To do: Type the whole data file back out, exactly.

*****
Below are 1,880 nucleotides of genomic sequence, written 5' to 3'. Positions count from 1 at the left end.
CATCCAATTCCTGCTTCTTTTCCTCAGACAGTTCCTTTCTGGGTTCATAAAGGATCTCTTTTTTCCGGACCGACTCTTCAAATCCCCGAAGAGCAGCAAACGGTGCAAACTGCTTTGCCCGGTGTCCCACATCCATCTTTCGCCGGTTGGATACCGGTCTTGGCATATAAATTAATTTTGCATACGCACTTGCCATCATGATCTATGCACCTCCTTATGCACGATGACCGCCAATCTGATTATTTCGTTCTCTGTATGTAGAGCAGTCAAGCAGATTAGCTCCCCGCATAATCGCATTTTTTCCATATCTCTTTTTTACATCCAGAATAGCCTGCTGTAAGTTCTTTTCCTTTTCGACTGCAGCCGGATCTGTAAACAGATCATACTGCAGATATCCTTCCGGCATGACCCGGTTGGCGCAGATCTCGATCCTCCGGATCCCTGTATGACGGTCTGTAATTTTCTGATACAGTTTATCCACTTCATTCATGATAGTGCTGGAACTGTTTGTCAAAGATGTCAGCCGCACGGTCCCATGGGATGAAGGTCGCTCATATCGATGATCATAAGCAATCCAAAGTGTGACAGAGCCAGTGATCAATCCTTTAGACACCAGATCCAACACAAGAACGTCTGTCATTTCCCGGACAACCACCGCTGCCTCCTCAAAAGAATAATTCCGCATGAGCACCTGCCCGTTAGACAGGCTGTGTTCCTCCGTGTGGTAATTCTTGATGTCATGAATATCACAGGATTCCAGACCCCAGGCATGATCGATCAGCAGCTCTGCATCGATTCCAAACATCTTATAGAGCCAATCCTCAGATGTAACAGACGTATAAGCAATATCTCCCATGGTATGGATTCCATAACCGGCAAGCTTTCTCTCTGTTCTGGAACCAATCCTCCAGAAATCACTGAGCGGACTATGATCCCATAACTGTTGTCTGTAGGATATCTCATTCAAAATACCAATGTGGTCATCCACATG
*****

Below are 1,880 nucleotides of genomic sequence, written 5' to 3'. Positions count from 1 at the left end.
CATCCAATTCCTGCTTCTTTTCCTCAGACAGTTCCTTTCTGGGTTCATAAAGGATCTCTTTTTTCCGGACCGACTCTTCAAATCCCCGAAGAGCAGCAAACGGTGCAAACTGCTTTGCCCGGTGTCCCACATCCATCTTTCGCCGGTTGGATACCGGTCTTGGCATATAAATTAATTTTGCATACGCACTTGCCATCATGATCTATGCACCTCCTTATGCACGATGACCGCCAATCTGATTATTTCGTTCTCTGTATGTAGAGCAGTCAAGCAGATTAGCTCCCCGCATAATCGCATTTTTTCCATATCTCTTTTTTACATCCAGAATAGCCTGCTGTAAGTTCTTTTCCTTTTCGACTGCAGCCGGATCTGTAAACAGATCATACTGCAGATATCCTTCCGGCATGACCCGGTTGGCGCAGATCTCGATCCTCCGGATCCCTGTATGACGGTCTGTAATTTTCTGATACAGTTTATCCACTTCATTCATGATAGTGCTGGAACTGTTTGTCAAAGATGTCAGCCGCACGGTCCCATGGGATGAAGGTCGCTCATATCGATGATCATAAGCAATCCAAAGTGTGACAGAGCCAGTGATCAATCCTTTAGACACCAGATCCAACACAAGAACGTCTGTCATTTCCCGGACAACCACCGCTGCCTCCTCAAAAGAATAATTCCGCATGAGCACCTGCCCGTTAGACAGGCTGTGTTCCTCCGTGTGGTAATTCTTGATGTCATGAATATCACAGGATTCCAGACCCCAGGCATGATCGATCAGCAGCTCTGCATCGATTCCAAACATCTTATAGAGCCAATCCTCAGATGTAACAGACGTATAAGCAATATCTCCCATGGTATGGATTCCATAACCGGCAAGCTTTCTCTCTGTTCTGGAACCAATCCTCCAGAAATCACTGAGCGGACTATGATCCCATAACTGTTGTCTGTAGGATATCTCATTCAAAATACCAATGTGGTCATCCACATG